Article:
Gillard Says Australia Will Compensate 90% of Households Under Carbon Tax

Australian Prime Minister Julia Gillard said her government will pay compensation to nine out of 10 households to help families absorb the cost of a carbon- emissions trading system.

The government will offset entirely for nine out of ten households the cost of a carbon price through tax cuts, extra payments to couples with children, and increased pensions, Gillard said today. The assistance will go to about 7 million Australians, she said.

“The price, of course, is going to be paid by the 1,000 big polluters,” Gillard told Australian Broadcasting Corp. radio. “We are going to assist Australian families with tax cuts and increases in payments. The vast majority of Australians won’t pay an extra cent as a result of the price on carbon.”

Gillard is seeking to garner support for an emissions trading system in the world’s biggest coal exporter, where the number of Australians who say the nation should take action has slipped to a record low 41 percent, according to a poll published today.

To pass the plan through parliament, she needs the agreement of independent lawmakers and the Greens Party, whose leader Bob Brown said yesterday there are “still one or two major hurdles” to clear before a deal is reached.

That may take “weeks, rather than days,” Brown said on the Australian Broadcasting Corp.’s “Insiders” program. Calling Gillard “a very good negotiator,” Brown said “we’re not there yet, but we’re working toward it.”

A report is scheduled by month’s end from the Multiparty Climate Change Committee of lawmakers on proposed legislation to go to parliament in the next three months.

Big Polluters

The group, which the main opposition Liberal-National coalition has declined to join, will work out a fixed price per ton of carbon in an emissions system that would move to open trading as early as 2015. Also to be decided is aid to businesses and consumers to offset the impact.

“I want to tackle climate change by putting a price on carbon pollution that big polluters will pay and then use that money to assist Australian families,” Gillard said yesterday.

While the government hasn’t detailed a carbon price, a charge of A$20 ($21) a metric ton would cost households A$550 a year, or A$10 a week, the Sunday Telegraph reported yesterday.

‘Relatively Cheaper’

A carbon price makes “goods and services that generate more pollution relatively more expensive, and those that generate less pollution relatively cheaper,” Treasurer Wayne Swan said in his weekly economic note yesterday. Consumers can either use the government compensation to buy the more costly goods, or save some of the money by choosing low-carbon items, he said.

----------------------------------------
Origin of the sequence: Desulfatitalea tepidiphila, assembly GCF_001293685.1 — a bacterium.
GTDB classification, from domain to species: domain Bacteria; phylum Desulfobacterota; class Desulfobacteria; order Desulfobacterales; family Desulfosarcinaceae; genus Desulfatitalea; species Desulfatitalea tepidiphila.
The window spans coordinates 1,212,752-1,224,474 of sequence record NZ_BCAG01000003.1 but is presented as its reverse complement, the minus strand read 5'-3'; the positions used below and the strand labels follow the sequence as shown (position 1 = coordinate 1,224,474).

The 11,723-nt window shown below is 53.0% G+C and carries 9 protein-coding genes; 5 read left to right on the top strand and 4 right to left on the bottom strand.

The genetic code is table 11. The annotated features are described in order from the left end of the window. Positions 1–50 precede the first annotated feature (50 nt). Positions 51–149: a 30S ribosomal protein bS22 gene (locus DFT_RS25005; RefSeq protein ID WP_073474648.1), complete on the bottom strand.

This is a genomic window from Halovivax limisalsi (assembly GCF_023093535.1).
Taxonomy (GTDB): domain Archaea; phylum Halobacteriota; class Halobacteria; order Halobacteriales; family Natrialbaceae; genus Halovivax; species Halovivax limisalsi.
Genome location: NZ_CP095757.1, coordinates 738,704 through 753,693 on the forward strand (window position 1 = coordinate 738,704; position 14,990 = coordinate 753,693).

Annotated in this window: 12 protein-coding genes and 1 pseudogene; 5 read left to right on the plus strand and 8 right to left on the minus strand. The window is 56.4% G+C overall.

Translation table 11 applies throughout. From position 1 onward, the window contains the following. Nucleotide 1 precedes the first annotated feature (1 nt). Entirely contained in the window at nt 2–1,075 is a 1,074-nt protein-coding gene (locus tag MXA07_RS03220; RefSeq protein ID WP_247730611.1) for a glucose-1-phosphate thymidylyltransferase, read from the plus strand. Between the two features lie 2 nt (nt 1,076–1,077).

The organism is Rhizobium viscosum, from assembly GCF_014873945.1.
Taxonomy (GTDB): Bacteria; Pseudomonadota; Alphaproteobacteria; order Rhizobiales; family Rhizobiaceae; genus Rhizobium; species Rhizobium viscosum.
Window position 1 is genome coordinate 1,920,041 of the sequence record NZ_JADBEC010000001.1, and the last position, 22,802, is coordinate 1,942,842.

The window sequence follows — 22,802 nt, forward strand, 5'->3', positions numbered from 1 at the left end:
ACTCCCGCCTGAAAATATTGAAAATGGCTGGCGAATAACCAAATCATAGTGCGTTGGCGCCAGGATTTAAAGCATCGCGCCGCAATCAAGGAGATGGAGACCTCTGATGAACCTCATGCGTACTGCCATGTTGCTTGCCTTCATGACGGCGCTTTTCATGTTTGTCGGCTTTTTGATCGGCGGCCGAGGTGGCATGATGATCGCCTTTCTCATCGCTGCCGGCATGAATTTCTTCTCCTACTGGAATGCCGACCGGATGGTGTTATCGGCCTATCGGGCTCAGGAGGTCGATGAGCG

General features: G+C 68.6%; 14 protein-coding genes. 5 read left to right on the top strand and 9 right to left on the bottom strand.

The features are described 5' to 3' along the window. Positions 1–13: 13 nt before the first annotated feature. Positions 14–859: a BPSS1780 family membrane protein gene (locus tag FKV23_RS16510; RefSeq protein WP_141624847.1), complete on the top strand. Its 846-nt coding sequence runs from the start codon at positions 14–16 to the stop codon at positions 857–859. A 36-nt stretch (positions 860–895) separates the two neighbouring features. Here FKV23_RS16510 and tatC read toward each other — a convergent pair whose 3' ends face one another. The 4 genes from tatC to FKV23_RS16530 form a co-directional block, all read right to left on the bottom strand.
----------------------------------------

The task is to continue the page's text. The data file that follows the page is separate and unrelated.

Some 39 percent of Australians polled by the Lowy Institute between March 30 and April 14 said they aren’t prepared to pay anything extra on their electricity bills to help solve climate change. The poll also showed 62 percent were against Australia building nuclear-power plants to cut emissions.

Opposition Liberal-National coalition leader Tony Abbott, who has said he will repeal the plan if he becomes prime minister, pledged June 25 to deliver tax cuts without a levy on carbon.

Gillard’s government, formed after last year’s closest election result in 70 years with the support of three independents, is under pressure to deliver a carbon system. The Greens, who have one member in the lower house, will have control of upper house Senate votes beginning in July, when new members take their seats.

Opposition

Opponents of the carbon plan include the Minerals Council of Australia, which says it would destroy 126,000 jobs and threaten company investment. It would be the world’s third emissions-trading system after the European Union and New Zealand.

Coal & Allied Industries Ltd., a unit of Rio Tinto Group, and Whitehaven Coal Ltd. may see earnings fall by as much as 10 percent should a carbon tax be put in place, Citigroup Inc. analysts led by Elaine Prior said in a June 16 research note.

The Australian Coal Association says 18 coal mines may close in the next decade if the system is introduced and that it will be harder to attract investment. Anglo American Plc (AAL), the third-largest producer of steelmaking coal, said it will struggle with a $4 billion Australian expansion because the climate plan would slash its investments there by 45 percent.

“We’ll work with the coal industry in this transition, the details will be available when we announce the full carbon pricing package,” Gillard told ABC today. “We will be ensuring we work with coal, with the people who work in coal mining to get the right policies and plans for that industry’s future.”

To contact the reporters for this story: Jacob Greber in Sydney at jgreber@bloomberg.net;

To contact the reporter on this story: Gemma Daley in Canberra at gdaley@bloomberg.net

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